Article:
One of the best parts of being an author is reading other authors’ books before they’re published — and sometimes being asked for an endorsement (a compliment, indeed). Such was the case with Diana Bletter’s A Remarkable Kindness. This story — and Diana’s story — are indeed, remarkable.
Here’s my quote:
“A REMARKABLE KINDNESS, is a story about the bonds of friendship and family; how they are made, broken, and come full circle. Diana Bletter writes with such lush and insightful prose that a foreign landscape and culture becomes warm and familiar. A REMARKABLE KINDNESS explores the power of friendship, love, and ancient traditions, and Bletter’s characters makes you wonder just how far you would go (literally and figuratively) for the people you love.”
Please welcome Diana to WFW!
Making Up Words, Writing What You Know, And Living Your Life
by Diana Bletter
Why is writing so exthrillerating? Because we can take 26 letters (there are 26, right?) and make words line up in perfect order, or fall in place topsy-turvy, or even make up our words, like exthrillerating.
In my novel, A Remarkable Kindness, one of the four main characters, Rachel, invented that word with her high school friend. It’s a powerhouse combo of thrilling and exhilarating and it sums up my feeling exactly about writing this novel.
It’s a privilege for me to write about four women friends. Some writers (presumably male) might say that I’ve relegated myself to a sub-category or run the risk of cutting my potential readership in half. If I had written about four male friends who belonged to a burial circle (more on that in a minute) my novel would be viewed as more encompassing.
We all know that man is the first syllable of mankind. A man can stand for humanity whereas women stand for ourselves. A book about women might not be as appealing to general audiences. It’s obvious that if the series had been called Harriet Potter, it wouldn’t have been so astoundingly successful as what it is now: one young boy’s fight against evil.
Speaking of Harriet, it was Harriet the Spy who introduced me to the idea that I could think of myself as a writer and far more importantly,act like one. Harriet taught me to always, always carry around a notebook and a pen to observe, observe, observe. I’ve learned that what I perceive is valuable. Throughout history, women’s perceptions have been discounted or invalidated. (See Freud, Jung, et al.) We are lucky to live in an era when women don’t have to call ourselves George or Currier to get published. We can be unabashedly women, proudly writing about our own observations and experiences.
A Remarkable Kindness, is about four women who are members of a burial circle in a small beach village in northern Israel. To explain: in 1991, I moved from New York to a village quite similar to the one I’ve invented in my book. The village, founded in 1938, has about one thousand residents. There is a cemetery and a small burial house which serves as the funeral parlor. In keeping with ancient Jewish traditions (picture the shroud of Turin) men prepare and dress a deceased man for burial; women take care of the women. This ritual, called a tahara, has an order to it; there are special, simple clothes, as well as lovely prayers.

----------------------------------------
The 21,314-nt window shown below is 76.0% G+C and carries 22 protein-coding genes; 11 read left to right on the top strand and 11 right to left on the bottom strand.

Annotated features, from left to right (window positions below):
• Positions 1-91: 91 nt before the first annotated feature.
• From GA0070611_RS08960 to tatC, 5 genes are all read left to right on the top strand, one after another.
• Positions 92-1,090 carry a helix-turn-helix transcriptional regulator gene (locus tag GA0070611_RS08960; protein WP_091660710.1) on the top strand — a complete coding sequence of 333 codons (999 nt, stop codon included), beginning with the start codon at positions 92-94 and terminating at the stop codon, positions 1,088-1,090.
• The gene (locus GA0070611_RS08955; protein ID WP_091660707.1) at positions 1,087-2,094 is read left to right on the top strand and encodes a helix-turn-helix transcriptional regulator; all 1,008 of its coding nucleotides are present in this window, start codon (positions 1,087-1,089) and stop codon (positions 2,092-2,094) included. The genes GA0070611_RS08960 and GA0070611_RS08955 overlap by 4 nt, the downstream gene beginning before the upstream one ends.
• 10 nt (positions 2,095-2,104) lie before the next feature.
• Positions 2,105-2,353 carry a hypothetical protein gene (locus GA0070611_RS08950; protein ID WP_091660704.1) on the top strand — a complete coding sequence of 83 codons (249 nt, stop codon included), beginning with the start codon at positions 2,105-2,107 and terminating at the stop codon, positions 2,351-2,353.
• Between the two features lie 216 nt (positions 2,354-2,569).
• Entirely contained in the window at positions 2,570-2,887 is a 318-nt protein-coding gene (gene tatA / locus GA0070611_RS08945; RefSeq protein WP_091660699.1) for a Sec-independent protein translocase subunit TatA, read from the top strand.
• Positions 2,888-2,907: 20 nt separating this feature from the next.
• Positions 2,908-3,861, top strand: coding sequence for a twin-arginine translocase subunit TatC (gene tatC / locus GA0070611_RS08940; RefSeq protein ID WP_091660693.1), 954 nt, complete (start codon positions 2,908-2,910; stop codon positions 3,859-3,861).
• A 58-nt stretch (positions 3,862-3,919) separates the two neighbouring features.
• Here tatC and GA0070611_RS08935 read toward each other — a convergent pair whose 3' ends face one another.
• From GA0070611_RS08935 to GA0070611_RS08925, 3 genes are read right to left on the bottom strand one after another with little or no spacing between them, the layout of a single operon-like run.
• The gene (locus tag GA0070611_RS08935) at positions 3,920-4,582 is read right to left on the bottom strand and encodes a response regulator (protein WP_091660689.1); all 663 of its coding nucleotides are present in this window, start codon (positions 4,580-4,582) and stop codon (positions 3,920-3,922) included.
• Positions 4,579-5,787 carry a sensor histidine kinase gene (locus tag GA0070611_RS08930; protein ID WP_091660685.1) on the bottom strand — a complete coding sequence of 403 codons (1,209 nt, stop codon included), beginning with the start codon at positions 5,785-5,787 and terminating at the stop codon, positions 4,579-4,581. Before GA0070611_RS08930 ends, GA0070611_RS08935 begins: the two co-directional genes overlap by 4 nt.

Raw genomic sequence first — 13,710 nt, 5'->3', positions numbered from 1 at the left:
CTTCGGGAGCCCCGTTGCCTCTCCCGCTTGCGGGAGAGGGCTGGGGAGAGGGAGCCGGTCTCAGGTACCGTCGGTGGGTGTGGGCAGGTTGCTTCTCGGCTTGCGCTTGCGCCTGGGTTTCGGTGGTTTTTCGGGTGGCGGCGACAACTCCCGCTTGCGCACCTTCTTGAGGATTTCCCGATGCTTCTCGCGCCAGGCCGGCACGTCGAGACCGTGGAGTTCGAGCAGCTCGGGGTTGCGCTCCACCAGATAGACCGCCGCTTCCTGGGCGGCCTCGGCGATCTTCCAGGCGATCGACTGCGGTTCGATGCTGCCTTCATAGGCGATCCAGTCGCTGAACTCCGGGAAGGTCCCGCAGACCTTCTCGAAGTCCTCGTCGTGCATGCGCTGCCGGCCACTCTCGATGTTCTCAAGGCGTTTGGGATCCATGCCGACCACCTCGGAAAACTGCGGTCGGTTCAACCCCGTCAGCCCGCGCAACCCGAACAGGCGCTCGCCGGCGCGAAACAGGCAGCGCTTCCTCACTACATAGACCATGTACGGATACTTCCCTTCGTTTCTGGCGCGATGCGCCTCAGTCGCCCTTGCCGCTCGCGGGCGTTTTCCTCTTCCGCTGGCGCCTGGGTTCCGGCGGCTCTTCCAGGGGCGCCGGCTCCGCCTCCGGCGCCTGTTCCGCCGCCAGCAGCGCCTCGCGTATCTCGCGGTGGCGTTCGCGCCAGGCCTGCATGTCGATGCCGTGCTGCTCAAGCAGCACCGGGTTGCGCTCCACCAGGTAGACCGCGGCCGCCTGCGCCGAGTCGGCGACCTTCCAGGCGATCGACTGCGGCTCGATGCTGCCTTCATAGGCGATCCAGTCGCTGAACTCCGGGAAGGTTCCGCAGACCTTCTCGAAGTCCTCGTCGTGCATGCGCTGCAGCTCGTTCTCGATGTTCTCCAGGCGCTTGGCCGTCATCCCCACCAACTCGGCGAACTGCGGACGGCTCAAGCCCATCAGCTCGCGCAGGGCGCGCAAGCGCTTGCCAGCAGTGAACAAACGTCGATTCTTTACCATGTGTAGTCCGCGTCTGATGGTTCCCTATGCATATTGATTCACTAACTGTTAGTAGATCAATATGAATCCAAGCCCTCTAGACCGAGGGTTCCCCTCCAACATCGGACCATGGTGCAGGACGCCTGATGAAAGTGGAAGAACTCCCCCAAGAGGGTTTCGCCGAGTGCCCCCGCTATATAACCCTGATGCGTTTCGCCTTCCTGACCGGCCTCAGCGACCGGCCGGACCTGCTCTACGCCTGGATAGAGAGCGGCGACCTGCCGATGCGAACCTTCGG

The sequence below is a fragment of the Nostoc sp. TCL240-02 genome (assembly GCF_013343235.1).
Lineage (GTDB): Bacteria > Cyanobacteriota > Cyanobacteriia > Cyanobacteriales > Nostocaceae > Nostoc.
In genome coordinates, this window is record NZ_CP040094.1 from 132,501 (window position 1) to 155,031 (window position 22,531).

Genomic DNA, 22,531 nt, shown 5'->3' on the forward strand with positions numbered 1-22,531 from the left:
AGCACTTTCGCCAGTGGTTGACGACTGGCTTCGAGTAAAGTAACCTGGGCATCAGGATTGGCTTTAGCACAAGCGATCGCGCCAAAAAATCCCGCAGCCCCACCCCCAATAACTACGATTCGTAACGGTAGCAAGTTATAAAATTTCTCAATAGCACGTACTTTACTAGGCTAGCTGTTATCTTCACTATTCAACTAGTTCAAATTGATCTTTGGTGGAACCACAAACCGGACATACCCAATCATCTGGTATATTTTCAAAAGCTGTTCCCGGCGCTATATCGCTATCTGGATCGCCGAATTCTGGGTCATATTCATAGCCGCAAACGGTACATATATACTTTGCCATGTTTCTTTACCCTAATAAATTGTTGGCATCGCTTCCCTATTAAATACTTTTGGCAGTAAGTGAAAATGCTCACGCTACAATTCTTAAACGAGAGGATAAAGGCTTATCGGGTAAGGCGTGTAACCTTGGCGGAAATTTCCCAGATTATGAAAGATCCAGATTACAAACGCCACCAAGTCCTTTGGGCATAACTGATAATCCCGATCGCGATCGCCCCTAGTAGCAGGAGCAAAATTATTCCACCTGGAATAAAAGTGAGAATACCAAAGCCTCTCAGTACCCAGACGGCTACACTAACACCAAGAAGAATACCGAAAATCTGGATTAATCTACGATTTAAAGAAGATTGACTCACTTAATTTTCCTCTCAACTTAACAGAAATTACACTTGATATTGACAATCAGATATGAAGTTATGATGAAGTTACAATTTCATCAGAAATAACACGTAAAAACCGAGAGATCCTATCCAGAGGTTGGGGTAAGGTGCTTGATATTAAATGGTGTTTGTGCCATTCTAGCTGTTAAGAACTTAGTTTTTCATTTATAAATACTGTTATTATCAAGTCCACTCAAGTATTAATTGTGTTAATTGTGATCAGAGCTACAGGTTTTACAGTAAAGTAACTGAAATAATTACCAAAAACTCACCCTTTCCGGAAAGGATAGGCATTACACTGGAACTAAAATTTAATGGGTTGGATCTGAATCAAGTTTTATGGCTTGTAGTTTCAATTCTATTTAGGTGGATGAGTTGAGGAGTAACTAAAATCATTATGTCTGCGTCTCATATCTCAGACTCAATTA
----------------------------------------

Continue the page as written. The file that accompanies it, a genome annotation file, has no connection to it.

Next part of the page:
I happen to be a member of the burial circle in real life. The word I’d use to describe it? Reverent. One of the novel’s characters, Lauren, is a maternity nurse. She reflects on her great privilege being a witness to the two “bookends of existence,” birth and death. She is surprised to learn that rather than feeling morbid or struck with a depressing sense of mortality after the ritual, she is filled with a craving for life.
The same feeling happened to me with a jolt one specific time after I participated in this ritual. I was aware of the beauty all around me (from the cemetery you can hear the rise and fall of the Mediterranean Sea) and I thought, Wow, I have to write about how life-affirming and wonderful this ritual is. Maybe I’ll write about four women friends who are members of the burial circle. Maybe they’ll talk about life and death. Maybe they’ll reflect on their children, their mothers, their husbands, and….
A Remarkable Kindness took a lot of years, on and off, to write. Life often got in the way as I suppose it does more often to women than to men. (Ah, to have a magic wand perform the shopping, cleaning and cooking.) My husband, Jonny, and I have a blended family of six children, three boys and three girls, and I venture to say (no excuses) that if I hadn’t been carpooling, pairing socks and paring vegetables, I probably would have been able to crank out a few more paragraphs.
But I’ve had the chance not only to write my best chapters but live them, too. And if I’ve learned anything from the novel’s characters—Aviva, Lauren, Emily and Rachel—it’s this: We must really live our lives this time around. We only get one chance.
This is it.
Diana Bletter’s writing has appeared in a wide variety of publications, including The New York Times, The Wall Street Journal, Family Circle, Glamour, and Commentary. She is the author of The Invisible Thread: A Portrait of Jewish American Women, with photographs by Lori Grinker, nominated for a National Jewish Book Award, and the memoir, The Mom Who Took Off on Her Motorcycle. A native New Yorker and a graduate of Cornell University, Diana lives in a beach village in northern Israel with her husband and children, and volunteers in a burial circle.